”You’ll have to be Rook a little bit longer.” Lani got out his phone, tapping through his notes. “If you flip on the biggest target the Bureau’s ever had, they’ll leap at it. You’ll get an immunity deal in seconds. That clears you legally. As for Rallsburg… well, you never actually did anything there, did you?”
”…Nothing that involved the Greycloaks,” said Riley, nodding.
Lani shook his head. “If we’re going to pull this off, you need to tell me everything. I’m bringing you in as a witness here, essentially.”
”You really think this will work?” she asked, a surprising amount of vulnerability in her voice. “You sure you don’t just want to run away somewhere? Me and you, a good view, nobody else around?”
Lani shook his head. “The world’s too small. There’s nowhere you can just run away to anymore.”
Riley sighed. “Not with magic in the game, I guess…” She grabbed Lani’s hand and squeezed it. “I’m done running. I never wanted to work for him anyway. As long as Stefen is unharmed, I’m in.”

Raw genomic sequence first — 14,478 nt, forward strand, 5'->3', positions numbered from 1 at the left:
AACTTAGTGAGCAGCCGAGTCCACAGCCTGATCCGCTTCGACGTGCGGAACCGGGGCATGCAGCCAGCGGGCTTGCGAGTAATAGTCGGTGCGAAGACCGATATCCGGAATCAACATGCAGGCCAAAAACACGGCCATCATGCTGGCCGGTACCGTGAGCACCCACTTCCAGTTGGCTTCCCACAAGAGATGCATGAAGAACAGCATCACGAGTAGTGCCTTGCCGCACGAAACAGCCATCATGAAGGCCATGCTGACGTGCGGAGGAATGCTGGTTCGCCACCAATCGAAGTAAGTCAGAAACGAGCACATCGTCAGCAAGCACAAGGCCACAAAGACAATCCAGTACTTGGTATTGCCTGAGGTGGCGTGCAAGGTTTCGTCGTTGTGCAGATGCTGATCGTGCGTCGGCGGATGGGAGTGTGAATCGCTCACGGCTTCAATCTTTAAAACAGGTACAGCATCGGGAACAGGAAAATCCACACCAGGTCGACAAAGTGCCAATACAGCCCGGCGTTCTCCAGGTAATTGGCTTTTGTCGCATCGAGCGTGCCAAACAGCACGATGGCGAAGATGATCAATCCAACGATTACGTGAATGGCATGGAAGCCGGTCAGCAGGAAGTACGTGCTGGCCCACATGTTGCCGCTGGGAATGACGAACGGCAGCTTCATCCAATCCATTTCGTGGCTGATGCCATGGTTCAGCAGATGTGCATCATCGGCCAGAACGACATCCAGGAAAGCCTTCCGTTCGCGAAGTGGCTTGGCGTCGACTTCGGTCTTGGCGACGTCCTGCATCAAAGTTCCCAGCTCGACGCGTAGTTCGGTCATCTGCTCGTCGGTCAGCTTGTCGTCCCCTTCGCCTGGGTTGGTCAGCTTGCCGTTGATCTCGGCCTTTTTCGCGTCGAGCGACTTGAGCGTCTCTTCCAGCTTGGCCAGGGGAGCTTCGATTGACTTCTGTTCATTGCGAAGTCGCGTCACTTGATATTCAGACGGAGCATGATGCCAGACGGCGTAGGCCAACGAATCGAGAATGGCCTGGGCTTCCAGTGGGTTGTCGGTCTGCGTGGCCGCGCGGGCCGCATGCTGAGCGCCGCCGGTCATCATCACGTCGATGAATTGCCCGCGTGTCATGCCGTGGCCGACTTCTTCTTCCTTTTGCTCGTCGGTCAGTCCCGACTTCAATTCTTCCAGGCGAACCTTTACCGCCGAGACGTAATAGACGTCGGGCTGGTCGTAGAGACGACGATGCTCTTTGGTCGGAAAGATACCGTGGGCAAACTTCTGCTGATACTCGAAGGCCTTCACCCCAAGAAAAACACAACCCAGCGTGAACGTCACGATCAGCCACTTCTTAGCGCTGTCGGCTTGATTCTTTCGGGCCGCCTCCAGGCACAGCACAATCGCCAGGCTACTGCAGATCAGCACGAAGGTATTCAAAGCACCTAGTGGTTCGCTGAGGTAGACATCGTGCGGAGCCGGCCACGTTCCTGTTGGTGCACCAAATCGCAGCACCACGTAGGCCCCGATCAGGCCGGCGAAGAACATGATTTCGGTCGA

”And I don’t really want to be an FBI agent anymore,” said Lani, grinning. “Let’s both start over.”
Riley leaned in and kissed him. “I think it’ll take a lot more convincing for everybody else… They never trusted me.”
”Well, yeah… You didn’t really help that much by…” Lani trailed off. “That’s it. That’s what you need to do.”
”Cross over. Show them you’ve changed.” Lani reached into his pocket, withdrawing the scrap of parchment he’d been carrying every single day since he found it. He’d never let it more than a few feet away. It seemed waterproof and practically indestructible, with not a single new bit of wear on it despite its appearance. Riley’s eyes widened as he withdrew it and held it up between them. “Start a new life.”
”But…” Riley shook her head. “Lani, I wasn’t lying about that.”
”I’m afraid of it.”
”You don’t,” she said firmly. “I don’t do afraid. I haven’t been afraid of anything since I was fourteen.”
”What happened when you were fourteen?”